What’s striking about the Times story is the spin it took. Trump had previously claimed he had been “wire tapped” (quotation marks in his original Tweet), leading to media screams that he prove it. The Times’ own reporting proves that President Trump and his associates were spied on.

The Times, rather than admit Trump had been vindicated, instead focused its attention on the question of who leaked the reports to Nunes:

Since disclosing the existence of the intelligence reports, Mr. Nunes has refused to identify his sources, saying he needed to protect them so others would feel safe going to the committee with sensitive information. In his public comments, he has described his sources as whistle-blowers trying to expose wrongdoing at great risk to themselves.

Since when did journalists attempt to unmask sources? The Times, WaPo, and other outlets rely on anonymous sources in nearly every article about national security. It’s clear they have an agenda — that agenda is not telling the truth.

This reporter has been informed that Maggie Haberman has had this story about Susan Rice for at least 48 hours, and has chosen to sit on it in an effort to protect the reputation of former President Barack Obama.”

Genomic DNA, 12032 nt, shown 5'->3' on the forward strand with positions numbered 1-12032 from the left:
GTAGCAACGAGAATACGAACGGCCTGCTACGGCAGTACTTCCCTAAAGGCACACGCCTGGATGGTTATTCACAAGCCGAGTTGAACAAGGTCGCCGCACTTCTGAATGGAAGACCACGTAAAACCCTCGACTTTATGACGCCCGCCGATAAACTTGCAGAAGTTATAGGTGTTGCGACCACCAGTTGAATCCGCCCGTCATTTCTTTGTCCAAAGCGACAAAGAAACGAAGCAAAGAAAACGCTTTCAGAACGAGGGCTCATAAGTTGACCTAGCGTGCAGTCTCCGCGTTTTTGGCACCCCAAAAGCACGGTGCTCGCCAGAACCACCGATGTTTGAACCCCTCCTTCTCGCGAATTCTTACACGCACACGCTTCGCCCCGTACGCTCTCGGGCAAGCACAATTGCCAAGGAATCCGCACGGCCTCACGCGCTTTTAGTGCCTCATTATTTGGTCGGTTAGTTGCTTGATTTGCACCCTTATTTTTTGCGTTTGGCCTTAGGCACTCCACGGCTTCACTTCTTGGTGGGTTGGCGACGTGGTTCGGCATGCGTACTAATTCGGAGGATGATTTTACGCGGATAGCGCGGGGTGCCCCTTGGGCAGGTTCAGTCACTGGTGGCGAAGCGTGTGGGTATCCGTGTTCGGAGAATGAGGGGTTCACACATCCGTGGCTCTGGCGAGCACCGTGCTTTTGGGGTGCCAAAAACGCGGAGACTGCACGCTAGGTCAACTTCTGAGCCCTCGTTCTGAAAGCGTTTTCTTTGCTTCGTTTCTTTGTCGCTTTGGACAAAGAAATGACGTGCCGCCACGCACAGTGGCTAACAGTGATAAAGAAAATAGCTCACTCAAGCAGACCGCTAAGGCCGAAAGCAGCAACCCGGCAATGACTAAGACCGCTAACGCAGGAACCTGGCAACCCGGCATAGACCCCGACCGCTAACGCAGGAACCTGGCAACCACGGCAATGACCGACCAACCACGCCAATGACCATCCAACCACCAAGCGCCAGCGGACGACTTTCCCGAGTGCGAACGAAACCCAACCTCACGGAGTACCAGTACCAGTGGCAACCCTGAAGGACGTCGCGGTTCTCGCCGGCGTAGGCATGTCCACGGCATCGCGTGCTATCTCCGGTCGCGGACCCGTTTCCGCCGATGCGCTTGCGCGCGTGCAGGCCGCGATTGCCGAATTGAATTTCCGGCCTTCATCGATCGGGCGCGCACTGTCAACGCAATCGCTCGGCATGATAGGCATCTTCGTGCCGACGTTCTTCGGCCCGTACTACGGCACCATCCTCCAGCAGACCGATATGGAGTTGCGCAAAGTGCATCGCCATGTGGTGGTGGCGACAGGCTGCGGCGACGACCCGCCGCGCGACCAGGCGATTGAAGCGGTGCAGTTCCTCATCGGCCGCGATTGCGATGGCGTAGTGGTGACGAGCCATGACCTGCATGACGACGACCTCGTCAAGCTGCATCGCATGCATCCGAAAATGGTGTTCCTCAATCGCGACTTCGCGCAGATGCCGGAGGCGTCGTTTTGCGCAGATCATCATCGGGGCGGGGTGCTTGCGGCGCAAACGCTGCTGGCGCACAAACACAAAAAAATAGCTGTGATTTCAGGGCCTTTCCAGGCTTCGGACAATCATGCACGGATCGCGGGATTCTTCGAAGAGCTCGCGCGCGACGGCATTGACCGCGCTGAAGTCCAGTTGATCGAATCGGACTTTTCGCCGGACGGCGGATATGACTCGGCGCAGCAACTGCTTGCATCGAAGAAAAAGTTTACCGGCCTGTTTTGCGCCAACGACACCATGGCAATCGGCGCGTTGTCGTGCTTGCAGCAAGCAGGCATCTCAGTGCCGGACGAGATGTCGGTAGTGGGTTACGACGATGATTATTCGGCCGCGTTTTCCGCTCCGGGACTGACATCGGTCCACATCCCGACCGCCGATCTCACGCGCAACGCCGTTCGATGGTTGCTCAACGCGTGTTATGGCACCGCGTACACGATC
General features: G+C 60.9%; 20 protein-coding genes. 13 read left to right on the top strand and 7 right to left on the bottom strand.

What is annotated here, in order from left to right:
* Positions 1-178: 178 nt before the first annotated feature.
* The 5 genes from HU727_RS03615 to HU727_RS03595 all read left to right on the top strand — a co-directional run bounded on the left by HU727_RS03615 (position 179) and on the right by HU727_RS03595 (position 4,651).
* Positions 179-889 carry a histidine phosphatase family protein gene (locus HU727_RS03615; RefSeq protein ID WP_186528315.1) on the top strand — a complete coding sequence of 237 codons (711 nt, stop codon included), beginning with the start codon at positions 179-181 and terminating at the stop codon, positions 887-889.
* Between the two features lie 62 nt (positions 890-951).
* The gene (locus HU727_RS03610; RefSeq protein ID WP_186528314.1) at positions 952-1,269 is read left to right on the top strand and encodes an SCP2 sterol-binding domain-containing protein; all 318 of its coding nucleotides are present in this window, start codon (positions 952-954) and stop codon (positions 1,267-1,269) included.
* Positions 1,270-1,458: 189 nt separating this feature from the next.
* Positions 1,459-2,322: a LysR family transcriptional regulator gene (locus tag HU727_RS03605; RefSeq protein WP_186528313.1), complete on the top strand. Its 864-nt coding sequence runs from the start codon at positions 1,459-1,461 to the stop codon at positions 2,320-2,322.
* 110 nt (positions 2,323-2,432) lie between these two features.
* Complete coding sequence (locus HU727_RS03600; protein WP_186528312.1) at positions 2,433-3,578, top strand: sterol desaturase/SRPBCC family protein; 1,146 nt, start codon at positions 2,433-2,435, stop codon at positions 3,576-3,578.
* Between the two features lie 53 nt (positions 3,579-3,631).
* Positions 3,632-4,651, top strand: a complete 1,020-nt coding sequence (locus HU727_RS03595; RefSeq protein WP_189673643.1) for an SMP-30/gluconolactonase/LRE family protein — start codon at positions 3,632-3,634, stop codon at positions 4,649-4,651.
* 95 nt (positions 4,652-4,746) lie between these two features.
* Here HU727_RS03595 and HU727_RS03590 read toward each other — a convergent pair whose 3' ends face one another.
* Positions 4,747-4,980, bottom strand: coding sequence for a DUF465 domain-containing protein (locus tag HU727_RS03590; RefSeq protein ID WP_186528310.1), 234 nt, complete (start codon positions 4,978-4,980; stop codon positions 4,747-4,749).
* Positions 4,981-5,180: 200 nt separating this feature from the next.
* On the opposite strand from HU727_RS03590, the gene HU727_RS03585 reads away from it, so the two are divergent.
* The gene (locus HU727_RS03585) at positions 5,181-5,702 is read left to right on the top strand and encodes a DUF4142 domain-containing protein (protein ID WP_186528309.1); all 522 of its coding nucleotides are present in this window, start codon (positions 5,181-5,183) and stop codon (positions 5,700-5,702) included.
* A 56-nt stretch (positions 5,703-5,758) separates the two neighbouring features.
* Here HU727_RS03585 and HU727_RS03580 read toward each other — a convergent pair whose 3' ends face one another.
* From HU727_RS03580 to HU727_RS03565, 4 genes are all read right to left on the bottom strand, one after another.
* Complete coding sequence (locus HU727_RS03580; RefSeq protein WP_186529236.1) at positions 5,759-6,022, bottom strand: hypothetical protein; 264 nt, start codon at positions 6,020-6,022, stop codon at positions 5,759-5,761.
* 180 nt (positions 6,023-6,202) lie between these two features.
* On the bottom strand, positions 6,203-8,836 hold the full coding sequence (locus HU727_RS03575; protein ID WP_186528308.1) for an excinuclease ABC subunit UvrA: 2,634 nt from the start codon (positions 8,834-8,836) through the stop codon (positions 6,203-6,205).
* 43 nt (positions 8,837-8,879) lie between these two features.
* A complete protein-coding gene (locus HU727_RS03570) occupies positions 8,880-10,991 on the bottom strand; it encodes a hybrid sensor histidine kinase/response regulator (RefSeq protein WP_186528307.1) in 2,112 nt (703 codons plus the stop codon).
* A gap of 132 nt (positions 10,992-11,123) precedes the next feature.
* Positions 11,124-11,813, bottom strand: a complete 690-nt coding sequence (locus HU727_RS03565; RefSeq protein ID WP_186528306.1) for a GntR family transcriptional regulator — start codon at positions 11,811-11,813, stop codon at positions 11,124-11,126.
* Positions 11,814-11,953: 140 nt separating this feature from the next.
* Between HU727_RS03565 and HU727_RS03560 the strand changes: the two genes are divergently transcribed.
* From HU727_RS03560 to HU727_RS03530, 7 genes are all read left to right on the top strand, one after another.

…..Continue reading @ Medium.com

Top Obama Adviser Sought Names of Trump Associates in Intel

| Bloomberg

“White House lawyers last month learned that the former national security adviser Susan Rice requested the identities of U.S. persons in raw intelligence reports on dozens of occasions that connect to the Donald Trump transition and campaign, according to U.S. officials familiar with the matter.

The pattern of Rice’s requests was discovered in a National Security Council review of the government’s policy on “unmasking” the identities of individuals in the U.S. who are not targets of electronic eavesdropping, but whose communications are collected incidentally. Normally those names are redacted from summaries of monitored conversations and appear in reports as something like “U.S. Person One.”

The National Security Council’s senior director for intelligence, Ezra Cohen-Watnick, was conducting the review, according to two U.S. officials who spoke with Bloomberg View on the condition of anonymity because they were not authorized to discuss it publicly. In February Cohen-Watnick discovered Rice’s multiple requests to unmask U.S. persons in intelligence reports that related to Trump transition activities. He brought this to the attention of the White House General Counsel’s office, who reviewed more of Rice’s requests and instructed him to end his own research into the unmasking policy.